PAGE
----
On Dec 31 and Jan 1, Lam led the orchestra in an online concert that featured Beethoven's Ode to Joy from the composer's ninth symphony-one of three online performances on the two days.

Guo said members of the orchestra also served as volunteers during the city's lockdown, taking shifts day and night to deliver daily necessities to residents in communities.

On Jan 25, the orchestra announced its performance season for this year, with the theme "Under the Same Sky".

"It is our tenth season and also our first since the lockdown, which is very special for all of us," Guo said, adding that 15 concerts are scheduled, featuring veteran conductors such as Tan Dun, Lin Daye and Huang Yi, and soloists including classical guitarist Yang Xuefei, pianist Zuo Zhang and violinist Gao Can.

"Now, our lives return to normal and we will resume our concerts," Gao said.

On Feb 3, the orchestra and its chorus gave a virtual concert, attracting audiences to outdoor venues in Xi'an during Spring Festival.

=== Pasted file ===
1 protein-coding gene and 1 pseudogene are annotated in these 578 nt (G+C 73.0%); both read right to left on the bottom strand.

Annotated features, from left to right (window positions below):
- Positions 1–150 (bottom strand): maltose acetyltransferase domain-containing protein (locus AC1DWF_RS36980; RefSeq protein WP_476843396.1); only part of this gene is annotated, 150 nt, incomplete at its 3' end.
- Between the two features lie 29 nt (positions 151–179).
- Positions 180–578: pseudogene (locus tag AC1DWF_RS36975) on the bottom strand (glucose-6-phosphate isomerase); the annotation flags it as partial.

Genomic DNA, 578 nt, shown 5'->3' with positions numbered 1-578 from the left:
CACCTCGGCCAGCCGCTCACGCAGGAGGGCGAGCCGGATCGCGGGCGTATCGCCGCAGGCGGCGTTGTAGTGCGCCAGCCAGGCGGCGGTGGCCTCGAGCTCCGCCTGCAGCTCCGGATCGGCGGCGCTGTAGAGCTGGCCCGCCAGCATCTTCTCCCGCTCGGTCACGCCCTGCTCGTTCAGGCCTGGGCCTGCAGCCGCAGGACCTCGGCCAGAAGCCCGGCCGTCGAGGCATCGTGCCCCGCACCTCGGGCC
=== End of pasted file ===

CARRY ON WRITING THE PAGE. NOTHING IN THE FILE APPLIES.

Musicians performed at Xi'an Qinling Wildlife Zoo and at Jingzhuang Resort, home to Tang Dynasty-styled gardens.

With animals and natural scenery forming the backdrop, musicians performed works that included Once Upon a Time in the West by Italian composer Ennio Morricone, Carnival of the Animals by French composer Camille Saint-Saƫns, and The Spring Festival Overture by China's Li Huanzhi.

Unlike the West, China is new to the classical music world, and is considered a significant market that holds the key to the genre's future.

Many Chinese children are studying instruments such as the piano, violin and cello, while local governments are investing in building new music halls. The public, especially younger audiences, are also showing keen interest in classical works.

An increasing number of orchestras are being formed, in addition to established ensembles such as the 140-year-old Shanghai Symphony Orchestra.